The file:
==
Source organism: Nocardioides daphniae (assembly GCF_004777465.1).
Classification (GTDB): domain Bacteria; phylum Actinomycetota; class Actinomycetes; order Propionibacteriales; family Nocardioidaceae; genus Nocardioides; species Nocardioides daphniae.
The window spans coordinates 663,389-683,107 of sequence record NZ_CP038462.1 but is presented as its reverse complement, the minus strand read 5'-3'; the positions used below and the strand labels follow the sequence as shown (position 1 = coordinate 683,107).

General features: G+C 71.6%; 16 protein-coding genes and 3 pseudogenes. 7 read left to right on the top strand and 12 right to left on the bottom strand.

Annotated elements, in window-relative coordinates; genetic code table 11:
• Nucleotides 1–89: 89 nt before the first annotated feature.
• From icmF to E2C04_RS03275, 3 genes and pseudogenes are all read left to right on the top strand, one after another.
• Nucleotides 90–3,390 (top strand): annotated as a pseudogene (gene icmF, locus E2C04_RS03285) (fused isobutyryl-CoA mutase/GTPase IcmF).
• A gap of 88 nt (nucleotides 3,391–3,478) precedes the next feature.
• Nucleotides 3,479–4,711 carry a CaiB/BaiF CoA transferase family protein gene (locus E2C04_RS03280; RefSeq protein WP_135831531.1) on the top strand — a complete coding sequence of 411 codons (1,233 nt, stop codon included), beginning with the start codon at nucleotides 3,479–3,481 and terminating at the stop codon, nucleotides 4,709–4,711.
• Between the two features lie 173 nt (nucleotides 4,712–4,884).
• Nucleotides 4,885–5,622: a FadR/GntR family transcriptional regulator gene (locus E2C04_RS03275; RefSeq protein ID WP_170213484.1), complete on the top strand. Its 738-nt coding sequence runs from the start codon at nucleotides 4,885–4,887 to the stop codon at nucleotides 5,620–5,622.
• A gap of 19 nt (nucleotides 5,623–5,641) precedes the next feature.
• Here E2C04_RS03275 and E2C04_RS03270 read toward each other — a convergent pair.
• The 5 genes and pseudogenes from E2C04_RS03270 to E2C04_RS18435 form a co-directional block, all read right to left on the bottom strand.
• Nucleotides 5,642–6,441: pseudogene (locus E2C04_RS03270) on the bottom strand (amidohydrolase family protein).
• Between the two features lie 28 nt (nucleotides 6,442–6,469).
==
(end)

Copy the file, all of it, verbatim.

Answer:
Source organism: Nocardioides daphniae (assembly GCF_004777465.1).
Classification (GTDB): domain Bacteria; phylum Actinomycetota; class Actinomycetes; order Propionibacteriales; family Nocardioidaceae; genus Nocardioides; species Nocardioides daphniae.
The window spans coordinates 663,389-683,107 of sequence record NZ_CP038462.1 but is presented as its reverse complement, the minus strand read 5'-3'; the positions used below and the strand labels follow the sequence as shown (position 1 = coordinate 683,107).

General features: G+C 71.6%; 16 protein-coding genes and 3 pseudogenes. 7 read left to right on the top strand and 12 right to left on the bottom strand.

Annotated elements, in window-relative coordinates; genetic code table 11:
• Nucleotides 1–89: 89 nt before the first annotated feature.
• From icmF to E2C04_RS03275, 3 genes and pseudogenes are all read left to right on the top strand, one after another.
• Nucleotides 90–3,390 (top strand): annotated as a pseudogene (gene icmF, locus E2C04_RS03285) (fused isobutyryl-CoA mutase/GTPase IcmF).
• A gap of 88 nt (nucleotides 3,391–3,478) precedes the next feature.
• Nucleotides 3,479–4,711 carry a CaiB/BaiF CoA transferase family protein gene (locus E2C04_RS03280; RefSeq protein WP_135831531.1) on the top strand — a complete coding sequence of 411 codons (1,233 nt, stop codon included), beginning with the start codon at nucleotides 3,479–3,481 and terminating at the stop codon, nucleotides 4,709–4,711.
• Between the two features lie 173 nt (nucleotides 4,712–4,884).
• Nucleotides 4,885–5,622: a FadR/GntR family transcriptional regulator gene (locus E2C04_RS03275; RefSeq protein ID WP_170213484.1), complete on the top strand. Its 738-nt coding sequence runs from the start codon at nucleotides 4,885–4,887 to the stop codon at nucleotides 5,620–5,622.
• A gap of 19 nt (nucleotides 5,623–5,641) precedes the next feature.
• Here E2C04_RS03275 and E2C04_RS03270 read toward each other — a convergent pair.
• The 5 genes and pseudogenes from E2C04_RS03270 to E2C04_RS18435 form a co-directional block, all read right to left on the bottom strand.
• Nucleotides 5,642–6,441: pseudogene (locus E2C04_RS03270) on the bottom strand (amidohydrolase family protein).
• Between the two features lie 28 nt (nucleotides 6,442–6,469).